June 27, 2012

It was over one hundred degrees in Washington, Utah yesterday.

We hit the pool early in the morning and left when an eclectic bundle of water aerobic devotees took over the pool. Their underwater moves weren't half as offensive of the music they were bobbing to, I mean, there are children in the pool. Hello.

In the late afternoon we hit up the pool again and had the place to ourselves. Anson decided today was the day he was going to shed his life jacket and started peddling the water like a puppy. With help from Suze and niece Maggie, Anson started swimming back and forth to us with eagerness I've never seen in him. He was so thrilled at the prospect of aquatic transportation, he very seriously could not stop smiling. Either could I, honestly.

When we returned home I told Suze I wanted to take my children to Snow Canyon as soon as it cooled down.

"Cool down?" she repeated as if to say I do not understand this 'cool down' of which you speak please define?

"It doesn't cool down?" I asked feeling weather-related claustrophobia.

"It will be hot until the sun goes down, and then it will only be slightly less hot."

But Ever has not been able to stop asking for the sand dunes in Snow Canyon since we visited last April, and though she isn't aware of our proximity to the place it would break my own heart to deny my daughter a trip to her favorite natural sandbox.

So I filled the car with water bottles and children and with Maggie, I headed west to Snow Canyon where we found that indeed, the temperature did not betray the desert thermometer. But at least the thick, pink canyon walls provided enough shade to play comfortably in the orange sand for a while.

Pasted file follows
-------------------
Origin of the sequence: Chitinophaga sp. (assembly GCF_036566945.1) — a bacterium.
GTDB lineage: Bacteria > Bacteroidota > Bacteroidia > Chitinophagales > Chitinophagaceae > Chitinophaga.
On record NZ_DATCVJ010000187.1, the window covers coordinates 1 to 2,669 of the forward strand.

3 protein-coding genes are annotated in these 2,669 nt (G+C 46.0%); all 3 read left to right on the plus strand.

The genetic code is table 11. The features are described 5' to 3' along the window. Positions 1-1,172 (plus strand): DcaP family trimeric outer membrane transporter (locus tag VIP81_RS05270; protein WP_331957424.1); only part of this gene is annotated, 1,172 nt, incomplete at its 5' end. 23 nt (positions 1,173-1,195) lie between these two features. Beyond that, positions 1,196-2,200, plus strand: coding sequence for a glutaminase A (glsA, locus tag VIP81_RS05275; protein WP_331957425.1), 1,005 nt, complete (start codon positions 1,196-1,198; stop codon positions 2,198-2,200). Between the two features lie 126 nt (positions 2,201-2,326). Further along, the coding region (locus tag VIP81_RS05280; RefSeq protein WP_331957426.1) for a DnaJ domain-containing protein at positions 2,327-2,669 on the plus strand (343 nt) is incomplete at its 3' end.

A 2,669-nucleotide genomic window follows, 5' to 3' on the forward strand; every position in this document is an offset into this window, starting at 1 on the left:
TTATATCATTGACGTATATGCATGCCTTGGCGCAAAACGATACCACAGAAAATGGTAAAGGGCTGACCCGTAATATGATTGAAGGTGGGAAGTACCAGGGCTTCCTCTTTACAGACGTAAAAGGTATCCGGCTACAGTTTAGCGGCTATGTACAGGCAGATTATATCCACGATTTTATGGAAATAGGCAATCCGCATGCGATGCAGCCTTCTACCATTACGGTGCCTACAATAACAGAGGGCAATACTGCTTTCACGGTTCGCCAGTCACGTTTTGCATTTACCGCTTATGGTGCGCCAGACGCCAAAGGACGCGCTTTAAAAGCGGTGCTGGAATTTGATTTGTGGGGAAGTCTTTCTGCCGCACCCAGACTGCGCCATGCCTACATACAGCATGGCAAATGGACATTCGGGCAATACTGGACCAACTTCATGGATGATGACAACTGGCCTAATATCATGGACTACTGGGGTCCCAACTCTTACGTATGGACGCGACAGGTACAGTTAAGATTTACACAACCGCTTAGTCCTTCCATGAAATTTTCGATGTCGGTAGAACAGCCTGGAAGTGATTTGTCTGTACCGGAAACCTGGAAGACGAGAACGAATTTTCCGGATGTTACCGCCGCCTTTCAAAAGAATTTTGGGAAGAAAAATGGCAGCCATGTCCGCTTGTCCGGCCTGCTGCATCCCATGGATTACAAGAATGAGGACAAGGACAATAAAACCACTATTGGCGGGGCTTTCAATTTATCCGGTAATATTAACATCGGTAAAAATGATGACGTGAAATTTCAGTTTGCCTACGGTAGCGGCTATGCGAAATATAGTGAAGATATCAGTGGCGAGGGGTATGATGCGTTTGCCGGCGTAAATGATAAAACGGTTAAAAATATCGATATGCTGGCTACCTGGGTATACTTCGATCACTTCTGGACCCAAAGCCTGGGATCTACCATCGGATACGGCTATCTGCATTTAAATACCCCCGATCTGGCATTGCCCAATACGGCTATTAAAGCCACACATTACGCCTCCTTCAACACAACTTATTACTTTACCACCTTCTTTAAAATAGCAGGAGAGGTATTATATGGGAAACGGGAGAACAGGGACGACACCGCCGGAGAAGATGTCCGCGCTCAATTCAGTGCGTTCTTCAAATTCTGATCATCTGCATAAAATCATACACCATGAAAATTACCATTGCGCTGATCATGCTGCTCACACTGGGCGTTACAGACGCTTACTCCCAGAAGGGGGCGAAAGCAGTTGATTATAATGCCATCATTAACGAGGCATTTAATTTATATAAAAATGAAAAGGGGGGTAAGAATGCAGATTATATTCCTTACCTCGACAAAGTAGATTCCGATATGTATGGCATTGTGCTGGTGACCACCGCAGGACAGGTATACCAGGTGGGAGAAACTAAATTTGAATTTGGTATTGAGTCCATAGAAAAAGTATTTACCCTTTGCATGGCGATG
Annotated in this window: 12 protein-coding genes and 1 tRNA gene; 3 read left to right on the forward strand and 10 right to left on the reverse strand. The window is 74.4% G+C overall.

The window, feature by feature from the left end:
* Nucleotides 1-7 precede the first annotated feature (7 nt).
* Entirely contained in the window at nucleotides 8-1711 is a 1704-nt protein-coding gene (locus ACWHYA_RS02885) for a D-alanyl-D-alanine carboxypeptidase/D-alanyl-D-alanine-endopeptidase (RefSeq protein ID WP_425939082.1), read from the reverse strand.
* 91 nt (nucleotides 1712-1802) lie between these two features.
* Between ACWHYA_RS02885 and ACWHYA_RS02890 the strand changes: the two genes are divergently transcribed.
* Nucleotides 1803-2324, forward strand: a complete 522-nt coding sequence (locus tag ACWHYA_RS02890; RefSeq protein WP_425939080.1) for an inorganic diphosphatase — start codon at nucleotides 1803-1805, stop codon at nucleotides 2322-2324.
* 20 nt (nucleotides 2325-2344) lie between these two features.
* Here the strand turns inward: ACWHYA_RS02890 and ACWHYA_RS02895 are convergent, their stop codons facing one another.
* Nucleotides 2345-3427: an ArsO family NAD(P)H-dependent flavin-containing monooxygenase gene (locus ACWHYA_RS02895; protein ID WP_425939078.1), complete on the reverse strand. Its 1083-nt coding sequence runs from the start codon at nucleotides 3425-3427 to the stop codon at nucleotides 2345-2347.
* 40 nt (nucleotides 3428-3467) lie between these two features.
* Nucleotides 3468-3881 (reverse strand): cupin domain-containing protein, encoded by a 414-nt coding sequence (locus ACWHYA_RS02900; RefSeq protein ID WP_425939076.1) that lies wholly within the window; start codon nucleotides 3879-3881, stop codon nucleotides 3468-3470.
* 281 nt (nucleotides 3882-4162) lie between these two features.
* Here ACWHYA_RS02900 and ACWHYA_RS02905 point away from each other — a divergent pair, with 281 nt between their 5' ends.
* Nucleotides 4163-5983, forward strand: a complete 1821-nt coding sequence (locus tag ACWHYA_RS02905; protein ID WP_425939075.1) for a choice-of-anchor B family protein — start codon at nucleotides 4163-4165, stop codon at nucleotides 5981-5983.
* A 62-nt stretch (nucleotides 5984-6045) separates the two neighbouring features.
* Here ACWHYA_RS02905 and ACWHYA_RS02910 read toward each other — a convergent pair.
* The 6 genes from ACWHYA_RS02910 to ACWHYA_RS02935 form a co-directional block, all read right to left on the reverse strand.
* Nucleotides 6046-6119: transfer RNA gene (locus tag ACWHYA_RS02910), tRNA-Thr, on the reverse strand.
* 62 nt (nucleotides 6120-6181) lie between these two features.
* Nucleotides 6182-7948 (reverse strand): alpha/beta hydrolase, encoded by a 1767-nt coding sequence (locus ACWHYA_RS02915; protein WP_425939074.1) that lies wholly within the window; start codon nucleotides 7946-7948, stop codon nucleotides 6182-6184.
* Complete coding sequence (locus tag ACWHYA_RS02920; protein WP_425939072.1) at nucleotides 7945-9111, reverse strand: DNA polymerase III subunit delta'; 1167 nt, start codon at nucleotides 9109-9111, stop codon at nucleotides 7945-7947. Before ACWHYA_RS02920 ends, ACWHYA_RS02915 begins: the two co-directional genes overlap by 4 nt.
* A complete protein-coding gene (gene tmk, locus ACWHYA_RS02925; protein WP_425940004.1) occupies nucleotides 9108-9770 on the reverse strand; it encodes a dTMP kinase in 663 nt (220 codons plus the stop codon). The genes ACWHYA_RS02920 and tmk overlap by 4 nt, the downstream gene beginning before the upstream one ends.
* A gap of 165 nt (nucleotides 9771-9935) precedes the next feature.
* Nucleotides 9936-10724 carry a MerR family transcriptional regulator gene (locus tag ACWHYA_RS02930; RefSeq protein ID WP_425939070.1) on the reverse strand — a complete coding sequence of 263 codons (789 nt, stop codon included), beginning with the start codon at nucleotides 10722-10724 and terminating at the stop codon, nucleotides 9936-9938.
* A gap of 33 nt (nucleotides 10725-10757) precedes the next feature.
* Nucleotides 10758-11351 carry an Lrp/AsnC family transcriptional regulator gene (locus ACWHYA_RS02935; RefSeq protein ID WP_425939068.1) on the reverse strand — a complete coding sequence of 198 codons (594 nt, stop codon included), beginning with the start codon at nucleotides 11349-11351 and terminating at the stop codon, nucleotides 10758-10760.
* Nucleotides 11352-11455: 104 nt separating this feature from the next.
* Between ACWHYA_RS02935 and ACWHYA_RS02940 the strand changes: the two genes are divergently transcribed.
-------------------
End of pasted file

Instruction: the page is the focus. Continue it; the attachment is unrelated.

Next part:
Anson and Ever ran and rolled, with the same movements that propelled them through the water earlier, they swam through the dirt, legs and arms moving and flapping, coating themselves like cinnamon donuts. But Erin may have loved the experience the most as I let her crawl through the environment, let her put piles of sand in her little fists, let her tongue touch every rock she could find, let her have it all in her mouth.

For every fistful of fine sand I'd make her drink a few gulps of water, I am not sure, but it seems sand consumption would make one thirsty. But mostly I didn't interfere with her discoveries supposing an extra helping of iron in her diet would do her well. And as I watched her divulge--like a buffet of science--I thought about evolution.

When did we stop discovering our world through our taste? When did taste become about calories, constriction, points, pounds and guilt? (SO MUCH GUILT!) Would it be possible for me to think of eating as a means to understanding, a way to catalog intelligence and experience, like my daughter? Could I look at food less as a means to fuel and more as a method to joy? A portal to adventure?

Eating, the entire act, is a blessing.

When it was time to go home I scooped Erin's mouth for any lingering rocks or mud remnants. We all chugged a few mouthfuls of water and brushed our bodies as best we could. Then we headed home exhausted from such a day.

Happy Birthday Stephanie Nie Nie Aurora Clark Nielson, my sister and friend!

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